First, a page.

DEAR ABBY: Our son is 8 months old, and my wife is busy planning his first birthday party. The party will be in February, which makes it too cold for anything outside. She plans to invite 50 guests, including children.
Our house is small, so she wants to rent a hall and have the party catered. Is this too much for a first birthday party? We're saving for a new house, and what she has in mind will be expensive.
My wife says I'm cruel for not supporting her idea of a big bash for our son. I think that having our immediate family together, healthy and alive, is special enough. Am I being a curmudgeon? -- SENSIBLE IN NORRISTOWN, PA.
DEAR SENSIBLE: You're not a curmudgeon -- you are someone who has his eye on a goal and hasn't lost his perspective. The party your wife is planning is really for her, not the baby. All a child that age needs for his birthday is his mommy, his daddy, and a few close relatives to celebrate the occasion with a cake he can put his hands and face into -- and, of course, a camera.
DEAR ABBY: I am pregnant with my first baby. For some reason, almost every woman I speak to feels the need to tell me about the hell I am about to endure. Apparently I will never spend another minute alone with my husband. My car will be ruined, and my house will be a permanent disaster. Very few people tell me how wonderful it is to be a mom.
I would just ask that when a woman is expecting, please don't assume it's a license to complain about how terrible it was when your children were young. My husband and I planned this pregnancy, but if I had heard half the horror stories I've heard in the past several months, I probably would have taken a different route. -- MOM-TO-BE IN SOUTHERN CALIFORNIA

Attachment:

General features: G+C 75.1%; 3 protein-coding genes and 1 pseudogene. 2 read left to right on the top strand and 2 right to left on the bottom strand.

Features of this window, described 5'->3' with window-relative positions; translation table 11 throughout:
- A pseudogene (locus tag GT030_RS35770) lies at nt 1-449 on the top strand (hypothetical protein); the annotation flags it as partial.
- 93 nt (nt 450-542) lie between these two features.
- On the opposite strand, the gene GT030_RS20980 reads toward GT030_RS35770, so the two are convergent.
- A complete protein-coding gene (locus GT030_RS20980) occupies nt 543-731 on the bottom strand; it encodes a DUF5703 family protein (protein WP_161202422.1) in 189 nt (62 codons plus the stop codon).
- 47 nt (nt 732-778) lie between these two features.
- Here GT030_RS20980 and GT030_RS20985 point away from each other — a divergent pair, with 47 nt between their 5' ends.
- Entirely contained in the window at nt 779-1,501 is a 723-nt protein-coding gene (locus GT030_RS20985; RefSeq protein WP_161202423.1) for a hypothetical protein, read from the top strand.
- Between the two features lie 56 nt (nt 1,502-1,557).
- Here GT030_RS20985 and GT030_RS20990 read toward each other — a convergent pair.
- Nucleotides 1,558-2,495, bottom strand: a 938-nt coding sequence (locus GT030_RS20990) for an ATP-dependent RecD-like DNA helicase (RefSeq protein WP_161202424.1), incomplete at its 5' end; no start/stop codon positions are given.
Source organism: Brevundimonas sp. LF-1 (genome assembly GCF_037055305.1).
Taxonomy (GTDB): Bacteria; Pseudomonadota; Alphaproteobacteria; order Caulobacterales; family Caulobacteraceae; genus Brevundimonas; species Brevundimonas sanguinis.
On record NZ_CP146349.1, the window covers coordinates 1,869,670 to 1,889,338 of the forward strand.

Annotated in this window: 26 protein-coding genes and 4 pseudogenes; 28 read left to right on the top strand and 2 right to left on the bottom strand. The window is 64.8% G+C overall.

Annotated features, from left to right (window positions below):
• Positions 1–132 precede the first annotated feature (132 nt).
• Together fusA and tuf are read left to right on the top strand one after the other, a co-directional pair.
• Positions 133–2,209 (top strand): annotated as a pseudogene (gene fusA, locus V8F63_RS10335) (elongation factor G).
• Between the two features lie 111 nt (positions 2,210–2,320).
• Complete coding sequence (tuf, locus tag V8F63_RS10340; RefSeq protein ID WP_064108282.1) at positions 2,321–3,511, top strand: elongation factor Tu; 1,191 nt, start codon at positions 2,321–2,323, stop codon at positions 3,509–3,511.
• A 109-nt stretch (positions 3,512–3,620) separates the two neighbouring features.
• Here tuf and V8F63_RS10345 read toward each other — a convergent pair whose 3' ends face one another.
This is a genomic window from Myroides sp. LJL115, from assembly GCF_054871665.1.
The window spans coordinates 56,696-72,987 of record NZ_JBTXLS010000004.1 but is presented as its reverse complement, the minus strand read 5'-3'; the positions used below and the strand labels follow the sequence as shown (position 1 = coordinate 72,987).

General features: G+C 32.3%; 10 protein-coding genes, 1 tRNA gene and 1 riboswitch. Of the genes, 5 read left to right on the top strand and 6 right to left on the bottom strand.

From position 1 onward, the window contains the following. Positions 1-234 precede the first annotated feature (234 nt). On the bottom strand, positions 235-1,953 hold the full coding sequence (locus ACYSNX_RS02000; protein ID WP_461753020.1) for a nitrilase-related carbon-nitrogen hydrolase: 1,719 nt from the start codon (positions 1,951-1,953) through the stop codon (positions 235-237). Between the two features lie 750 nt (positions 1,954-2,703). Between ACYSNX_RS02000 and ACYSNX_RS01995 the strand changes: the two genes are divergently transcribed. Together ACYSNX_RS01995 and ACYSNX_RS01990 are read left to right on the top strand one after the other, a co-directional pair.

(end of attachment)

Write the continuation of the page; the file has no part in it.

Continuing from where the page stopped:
DEAR MOM-TO-BE: If parenthood didn't have many rewards, do you think that these doom-spreaders would have had more than one child? While it's only logical that having children is a life-changing experience, it is also an individual process. For some people the adjustment may be painful. However, for many others, the changes are welcome and the joys are bountiful. Think positive and tune the naysayers out.
DEAR ABBY: I read your column on the Internet. I'm in a relationship with a great guy. "Ryan" and I have been together for almost five years -- more than half of it long-distance.
This might seem like a little thing, but whenever we talk on the phone or e-mail and say, "I love you," or "I miss you," Ryan always says, "I love you MORE," or "I miss you MORE."
Sometimes I feel hurt and sometimes it makes me angry. When I ask why he says "more," he always says something sweet to deflect it, but my antennae are wiggling like crazy.
I love Ryan and believe he loves me -- but what makes him feel a need to "best" me in this? Am I making too much of a simple statement? -- CONFUSED IN QUITO, ECUADOR
DEAR CONFUSED: Only Ryan can answer your first question. As for your second question, perhaps it's time to stop and analyze why you are put off. Love isn't a contest, and many readers would think they were in heaven if the person they cared about returned their expressions of affection with "ditto, and more so."
Good advice for everyone -- teens to seniors -- is in "The Anger in All of Us and How to Deal With It." To order, send a business-size, self-addressed envelope, plus check or money order for $5 (U.S. funds only) to: Dear Abby, Anger Booklet, P.O. Box 447, Mount Morris, IL 61054-0447. (Postage is included.)
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